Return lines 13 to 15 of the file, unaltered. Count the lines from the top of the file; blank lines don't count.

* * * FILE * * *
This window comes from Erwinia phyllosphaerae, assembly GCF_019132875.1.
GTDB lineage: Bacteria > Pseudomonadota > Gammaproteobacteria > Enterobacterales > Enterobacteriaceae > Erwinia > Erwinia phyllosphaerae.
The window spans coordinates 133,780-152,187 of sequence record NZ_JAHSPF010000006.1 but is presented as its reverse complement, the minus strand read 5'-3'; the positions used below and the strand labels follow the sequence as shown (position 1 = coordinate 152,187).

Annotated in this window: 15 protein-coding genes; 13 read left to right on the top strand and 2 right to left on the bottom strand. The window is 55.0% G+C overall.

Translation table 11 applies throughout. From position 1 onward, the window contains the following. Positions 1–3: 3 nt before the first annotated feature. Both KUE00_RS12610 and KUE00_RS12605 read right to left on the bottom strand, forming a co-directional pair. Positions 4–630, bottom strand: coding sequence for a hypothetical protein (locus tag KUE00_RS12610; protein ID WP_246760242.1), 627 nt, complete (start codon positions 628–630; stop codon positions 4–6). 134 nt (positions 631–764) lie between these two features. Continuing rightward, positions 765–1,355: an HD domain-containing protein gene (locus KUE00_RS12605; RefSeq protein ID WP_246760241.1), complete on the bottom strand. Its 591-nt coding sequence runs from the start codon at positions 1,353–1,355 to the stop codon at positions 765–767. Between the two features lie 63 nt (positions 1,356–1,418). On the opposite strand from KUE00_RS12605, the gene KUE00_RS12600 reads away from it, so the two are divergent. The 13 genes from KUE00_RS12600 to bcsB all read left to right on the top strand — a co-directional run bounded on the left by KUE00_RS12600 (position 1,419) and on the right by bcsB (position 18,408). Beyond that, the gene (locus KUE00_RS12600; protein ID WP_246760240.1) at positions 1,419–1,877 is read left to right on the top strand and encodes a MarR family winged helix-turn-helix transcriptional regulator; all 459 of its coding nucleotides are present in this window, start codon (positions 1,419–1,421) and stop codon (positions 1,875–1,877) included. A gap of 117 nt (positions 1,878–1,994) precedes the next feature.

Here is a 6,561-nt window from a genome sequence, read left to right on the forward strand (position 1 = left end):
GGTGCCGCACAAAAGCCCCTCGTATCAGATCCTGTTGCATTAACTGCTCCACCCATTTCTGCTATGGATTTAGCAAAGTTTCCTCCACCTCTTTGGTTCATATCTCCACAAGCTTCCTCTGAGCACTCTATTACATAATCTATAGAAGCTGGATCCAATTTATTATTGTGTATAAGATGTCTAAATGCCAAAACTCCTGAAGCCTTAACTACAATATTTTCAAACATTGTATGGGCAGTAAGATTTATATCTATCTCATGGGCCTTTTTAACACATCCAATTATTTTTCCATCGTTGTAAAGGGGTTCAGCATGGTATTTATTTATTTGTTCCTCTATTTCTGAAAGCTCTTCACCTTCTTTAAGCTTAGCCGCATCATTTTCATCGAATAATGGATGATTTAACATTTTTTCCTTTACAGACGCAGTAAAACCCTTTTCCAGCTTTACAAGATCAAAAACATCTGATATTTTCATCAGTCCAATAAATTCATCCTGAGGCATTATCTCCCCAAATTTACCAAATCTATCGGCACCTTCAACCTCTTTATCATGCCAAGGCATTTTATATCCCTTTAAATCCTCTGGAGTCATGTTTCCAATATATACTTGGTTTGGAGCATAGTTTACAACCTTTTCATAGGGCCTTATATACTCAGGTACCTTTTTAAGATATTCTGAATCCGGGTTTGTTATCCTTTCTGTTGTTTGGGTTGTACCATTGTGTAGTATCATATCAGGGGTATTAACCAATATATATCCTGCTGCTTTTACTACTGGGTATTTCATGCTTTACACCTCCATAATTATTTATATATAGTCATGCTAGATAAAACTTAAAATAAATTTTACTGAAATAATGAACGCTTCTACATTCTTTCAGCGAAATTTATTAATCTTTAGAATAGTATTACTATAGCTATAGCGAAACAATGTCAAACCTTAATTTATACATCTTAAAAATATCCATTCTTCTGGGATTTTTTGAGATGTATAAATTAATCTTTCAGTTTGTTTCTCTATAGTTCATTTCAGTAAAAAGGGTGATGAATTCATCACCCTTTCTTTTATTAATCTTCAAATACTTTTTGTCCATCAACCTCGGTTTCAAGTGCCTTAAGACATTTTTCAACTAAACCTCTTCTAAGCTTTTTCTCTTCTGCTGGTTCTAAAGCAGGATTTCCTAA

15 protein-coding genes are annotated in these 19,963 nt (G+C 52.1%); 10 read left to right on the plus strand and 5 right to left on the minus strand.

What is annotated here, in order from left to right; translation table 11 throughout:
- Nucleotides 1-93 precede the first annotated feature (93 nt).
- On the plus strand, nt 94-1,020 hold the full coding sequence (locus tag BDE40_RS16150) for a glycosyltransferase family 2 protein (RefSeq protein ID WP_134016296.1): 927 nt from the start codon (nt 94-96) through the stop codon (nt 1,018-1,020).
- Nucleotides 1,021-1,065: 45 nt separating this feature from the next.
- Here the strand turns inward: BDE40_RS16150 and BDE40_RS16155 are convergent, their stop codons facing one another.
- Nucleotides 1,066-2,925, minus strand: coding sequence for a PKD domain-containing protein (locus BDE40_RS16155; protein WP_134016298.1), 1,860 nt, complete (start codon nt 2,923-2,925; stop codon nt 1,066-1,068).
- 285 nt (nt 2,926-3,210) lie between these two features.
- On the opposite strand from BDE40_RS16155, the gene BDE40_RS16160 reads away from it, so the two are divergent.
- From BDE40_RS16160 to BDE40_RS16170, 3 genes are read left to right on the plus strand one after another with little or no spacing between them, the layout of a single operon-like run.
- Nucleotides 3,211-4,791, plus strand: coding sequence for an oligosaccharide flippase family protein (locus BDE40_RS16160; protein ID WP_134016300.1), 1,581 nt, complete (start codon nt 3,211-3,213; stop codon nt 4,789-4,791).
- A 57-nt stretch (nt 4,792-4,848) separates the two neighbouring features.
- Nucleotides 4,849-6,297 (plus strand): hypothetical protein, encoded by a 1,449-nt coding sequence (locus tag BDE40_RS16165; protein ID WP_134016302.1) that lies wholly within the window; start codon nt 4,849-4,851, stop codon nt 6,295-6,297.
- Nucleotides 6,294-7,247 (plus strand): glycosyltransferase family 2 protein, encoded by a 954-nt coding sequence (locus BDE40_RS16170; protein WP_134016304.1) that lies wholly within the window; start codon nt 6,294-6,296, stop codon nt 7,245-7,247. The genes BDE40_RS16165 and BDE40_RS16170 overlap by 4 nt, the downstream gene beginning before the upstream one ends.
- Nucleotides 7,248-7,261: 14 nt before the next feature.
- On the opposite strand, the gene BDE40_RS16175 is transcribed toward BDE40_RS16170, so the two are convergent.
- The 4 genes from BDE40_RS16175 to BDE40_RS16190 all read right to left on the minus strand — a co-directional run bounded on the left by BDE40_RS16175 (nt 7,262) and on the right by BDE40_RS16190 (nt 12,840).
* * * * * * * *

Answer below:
- Here the strand turns inward: BDE40_RS16150 and BDE40_RS16155 are convergent, their stop codons facing one another.
- Nucleotides 1,066-2,925, minus strand: coding sequence for a PKD domain-containing protein (locus BDE40_RS16155; protein WP_134016298.1), 1,860 nt, complete (start codon nt 2,923-2,925; stop codon nt 1,066-1,068).
- 285 nt (nt 2,926-3,210) lie between these two features.